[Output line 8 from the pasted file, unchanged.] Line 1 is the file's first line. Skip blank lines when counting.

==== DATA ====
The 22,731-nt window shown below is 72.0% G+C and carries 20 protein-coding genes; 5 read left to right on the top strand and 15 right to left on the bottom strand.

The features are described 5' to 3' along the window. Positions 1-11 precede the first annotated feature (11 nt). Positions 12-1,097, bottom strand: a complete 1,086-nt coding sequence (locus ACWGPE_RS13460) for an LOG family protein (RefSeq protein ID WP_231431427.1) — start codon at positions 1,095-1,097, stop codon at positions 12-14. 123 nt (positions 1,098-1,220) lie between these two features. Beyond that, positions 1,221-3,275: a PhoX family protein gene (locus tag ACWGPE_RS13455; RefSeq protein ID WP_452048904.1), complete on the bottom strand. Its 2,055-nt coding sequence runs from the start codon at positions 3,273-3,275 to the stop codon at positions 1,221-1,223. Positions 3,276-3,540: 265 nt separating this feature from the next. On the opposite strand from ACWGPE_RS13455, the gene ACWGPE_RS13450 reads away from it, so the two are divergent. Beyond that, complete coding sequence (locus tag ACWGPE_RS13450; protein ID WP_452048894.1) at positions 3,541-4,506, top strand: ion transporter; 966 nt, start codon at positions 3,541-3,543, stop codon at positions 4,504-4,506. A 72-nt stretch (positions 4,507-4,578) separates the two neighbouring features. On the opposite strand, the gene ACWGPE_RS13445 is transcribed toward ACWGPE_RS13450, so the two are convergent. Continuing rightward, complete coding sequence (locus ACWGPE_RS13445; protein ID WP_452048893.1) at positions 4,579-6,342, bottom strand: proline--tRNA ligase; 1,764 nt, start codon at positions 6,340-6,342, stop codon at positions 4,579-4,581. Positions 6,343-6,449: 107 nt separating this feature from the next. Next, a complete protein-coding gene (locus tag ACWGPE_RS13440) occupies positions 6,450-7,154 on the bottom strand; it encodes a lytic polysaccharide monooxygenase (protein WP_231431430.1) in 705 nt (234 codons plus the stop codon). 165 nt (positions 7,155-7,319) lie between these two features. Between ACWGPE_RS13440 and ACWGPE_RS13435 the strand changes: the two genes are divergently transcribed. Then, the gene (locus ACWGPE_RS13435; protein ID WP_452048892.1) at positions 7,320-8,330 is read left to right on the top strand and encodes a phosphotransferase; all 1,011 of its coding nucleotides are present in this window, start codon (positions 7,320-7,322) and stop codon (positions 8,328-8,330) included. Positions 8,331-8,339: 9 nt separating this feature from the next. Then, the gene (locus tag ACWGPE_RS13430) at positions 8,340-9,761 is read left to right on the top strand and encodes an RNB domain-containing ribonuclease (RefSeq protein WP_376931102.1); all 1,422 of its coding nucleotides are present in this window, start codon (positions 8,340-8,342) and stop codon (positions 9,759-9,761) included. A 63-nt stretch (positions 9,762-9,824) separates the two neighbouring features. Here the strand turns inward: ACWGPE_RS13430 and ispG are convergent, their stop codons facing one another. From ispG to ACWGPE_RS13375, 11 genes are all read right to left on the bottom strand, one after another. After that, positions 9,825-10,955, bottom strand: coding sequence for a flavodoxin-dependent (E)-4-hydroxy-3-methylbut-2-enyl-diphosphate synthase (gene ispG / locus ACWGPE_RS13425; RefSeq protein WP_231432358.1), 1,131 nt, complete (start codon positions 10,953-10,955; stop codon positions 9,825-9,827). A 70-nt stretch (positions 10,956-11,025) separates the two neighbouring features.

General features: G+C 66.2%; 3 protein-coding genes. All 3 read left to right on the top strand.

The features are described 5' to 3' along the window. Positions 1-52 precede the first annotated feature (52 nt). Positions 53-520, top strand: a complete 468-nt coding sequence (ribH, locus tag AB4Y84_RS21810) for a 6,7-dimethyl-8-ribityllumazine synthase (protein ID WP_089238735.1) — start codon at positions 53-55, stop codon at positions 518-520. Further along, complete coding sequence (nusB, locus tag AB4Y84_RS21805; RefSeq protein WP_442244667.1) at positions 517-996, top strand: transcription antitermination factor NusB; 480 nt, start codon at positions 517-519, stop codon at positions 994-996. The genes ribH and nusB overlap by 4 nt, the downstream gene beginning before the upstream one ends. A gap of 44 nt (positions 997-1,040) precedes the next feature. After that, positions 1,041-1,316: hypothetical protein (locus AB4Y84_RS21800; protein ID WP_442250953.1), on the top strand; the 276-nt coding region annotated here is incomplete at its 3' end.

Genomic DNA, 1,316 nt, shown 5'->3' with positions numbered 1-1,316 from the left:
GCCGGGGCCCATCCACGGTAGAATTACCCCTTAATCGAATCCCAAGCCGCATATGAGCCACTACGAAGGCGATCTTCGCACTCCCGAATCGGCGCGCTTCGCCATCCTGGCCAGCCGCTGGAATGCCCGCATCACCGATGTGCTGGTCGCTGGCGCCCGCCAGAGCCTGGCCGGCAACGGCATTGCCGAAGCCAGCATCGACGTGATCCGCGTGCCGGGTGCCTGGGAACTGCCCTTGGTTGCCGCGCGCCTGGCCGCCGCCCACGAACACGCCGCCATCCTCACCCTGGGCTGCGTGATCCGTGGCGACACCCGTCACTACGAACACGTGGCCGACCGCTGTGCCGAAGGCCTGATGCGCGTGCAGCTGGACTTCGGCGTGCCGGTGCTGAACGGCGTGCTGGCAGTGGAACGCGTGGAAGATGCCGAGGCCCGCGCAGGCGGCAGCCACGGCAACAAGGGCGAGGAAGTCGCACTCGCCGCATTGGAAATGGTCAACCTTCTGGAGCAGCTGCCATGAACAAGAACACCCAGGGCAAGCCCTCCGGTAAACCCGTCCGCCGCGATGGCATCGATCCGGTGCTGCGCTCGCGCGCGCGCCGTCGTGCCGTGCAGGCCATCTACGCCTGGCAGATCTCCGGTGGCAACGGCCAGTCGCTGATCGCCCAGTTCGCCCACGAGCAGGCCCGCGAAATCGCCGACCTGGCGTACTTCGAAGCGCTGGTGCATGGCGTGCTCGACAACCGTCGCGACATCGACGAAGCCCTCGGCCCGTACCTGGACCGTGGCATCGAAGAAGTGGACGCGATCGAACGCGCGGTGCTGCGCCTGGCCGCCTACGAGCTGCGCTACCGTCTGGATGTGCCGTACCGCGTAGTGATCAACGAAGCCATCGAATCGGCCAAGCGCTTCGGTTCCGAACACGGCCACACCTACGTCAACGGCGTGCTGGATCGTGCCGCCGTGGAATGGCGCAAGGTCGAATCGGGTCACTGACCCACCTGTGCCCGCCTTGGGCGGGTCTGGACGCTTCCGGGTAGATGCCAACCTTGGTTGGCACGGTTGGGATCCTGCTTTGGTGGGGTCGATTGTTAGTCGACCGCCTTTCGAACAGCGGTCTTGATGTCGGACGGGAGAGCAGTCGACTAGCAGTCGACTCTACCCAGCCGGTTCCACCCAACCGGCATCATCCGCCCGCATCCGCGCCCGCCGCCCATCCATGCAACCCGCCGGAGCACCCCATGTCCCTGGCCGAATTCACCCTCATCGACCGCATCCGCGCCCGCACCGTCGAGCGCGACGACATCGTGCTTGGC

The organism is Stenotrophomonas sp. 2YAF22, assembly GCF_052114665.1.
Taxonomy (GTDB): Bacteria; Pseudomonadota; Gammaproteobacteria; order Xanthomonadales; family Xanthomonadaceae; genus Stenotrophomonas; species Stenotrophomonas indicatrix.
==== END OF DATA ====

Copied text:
Taxonomy (GTDB): Bacteria; Pseudomonadota; Gammaproteobacteria; order Xanthomonadales; family Xanthomonadaceae; genus Stenotrophomonas; species Stenotrophomonas indicatrix.